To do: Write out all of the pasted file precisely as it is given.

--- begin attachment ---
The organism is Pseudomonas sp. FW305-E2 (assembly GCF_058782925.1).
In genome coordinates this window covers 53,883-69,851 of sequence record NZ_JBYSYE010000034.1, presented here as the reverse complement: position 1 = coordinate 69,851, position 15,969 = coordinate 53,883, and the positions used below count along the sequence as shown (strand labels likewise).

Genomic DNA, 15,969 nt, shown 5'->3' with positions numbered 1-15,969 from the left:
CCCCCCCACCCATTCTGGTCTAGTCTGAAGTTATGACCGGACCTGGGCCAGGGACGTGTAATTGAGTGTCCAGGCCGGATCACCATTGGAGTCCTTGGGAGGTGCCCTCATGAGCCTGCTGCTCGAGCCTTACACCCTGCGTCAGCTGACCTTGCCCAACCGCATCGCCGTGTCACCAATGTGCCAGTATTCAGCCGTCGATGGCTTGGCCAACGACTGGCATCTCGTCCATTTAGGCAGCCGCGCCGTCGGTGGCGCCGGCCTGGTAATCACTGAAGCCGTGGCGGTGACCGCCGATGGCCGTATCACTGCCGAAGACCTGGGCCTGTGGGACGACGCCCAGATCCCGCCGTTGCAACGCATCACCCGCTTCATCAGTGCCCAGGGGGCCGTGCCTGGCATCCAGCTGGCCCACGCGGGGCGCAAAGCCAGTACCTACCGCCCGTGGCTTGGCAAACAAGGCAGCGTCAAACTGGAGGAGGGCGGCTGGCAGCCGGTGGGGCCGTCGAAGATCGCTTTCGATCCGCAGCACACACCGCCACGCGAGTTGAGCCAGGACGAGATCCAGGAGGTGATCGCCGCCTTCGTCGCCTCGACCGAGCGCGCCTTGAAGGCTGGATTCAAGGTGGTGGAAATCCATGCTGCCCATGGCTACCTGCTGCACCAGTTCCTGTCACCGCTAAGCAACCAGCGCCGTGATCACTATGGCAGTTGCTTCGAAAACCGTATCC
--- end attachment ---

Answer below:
The organism is Pseudomonas sp. FW305-E2 (assembly GCF_058782925.1).
In genome coordinates this window covers 53,883-69,851 of sequence record NZ_JBYSYE010000034.1, presented here as the reverse complement: position 1 = coordinate 69,851, position 15,969 = coordinate 53,883, and the positions used below count along the sequence as shown (strand labels likewise).

Genomic DNA, 15,969 nt, shown 5'->3' with positions numbered 1-15,969 from the left:
CCCCCCCACCCATTCTGGTCTAGTCTGAAGTTATGACCGGACCTGGGCCAGGGACGTGTAATTGAGTGTCCAGGCCGGATCACCATTGGAGTCCTTGGGAGGTGCCCTCATGAGCCTGCTGCTCGAGCCTTACACCCTGCGTCAGCTGACCTTGCCCAACCGCATCGCCGTGTCACCAATGTGCCAGTATTCAGCCGTCGATGGCTTGGCCAACGACTGGCATCTCGTCCATTTAGGCAGCCGCGCCGTCGGTGGCGCCGGCCTGGTAATCACTGAAGCCGTGGCGGTGACCGCCGATGGCCGTATCACTGCCGAAGACCTGGGCCTGTGGGACGACGCCCAGATCCCGCCGTTGCAACGCATCACCCGCTTCATCAGTGCCCAGGGGGCCGTGCCTGGCATCCAGCTGGCCCACGCGGGGCGCAAAGCCAGTACCTACCGCCCGTGGCTTGGCAAACAAGGCAGCGTCAAACTGGAGGAGGGCGGCTGGCAGCCGGTGGGGCCGTCGAAGATCGCTTTCGATCCGCAGCACACACCGCCACGCGAGTTGAGCCAGGACGAGATCCAGGAGGTGATCGCCGCCTTCGTCGCCTCGACCGAGCGCGCCTTGAAGGCTGGATTCAAGGTGGTGGAAATCCATGCTGCCCATGGCTACCTGCTGCACCAGTTCCTGTCACCGCTAAGCAACCAGCGCCGTGATCACTATGGCAGTTGCTTCGAAAACCGTATCC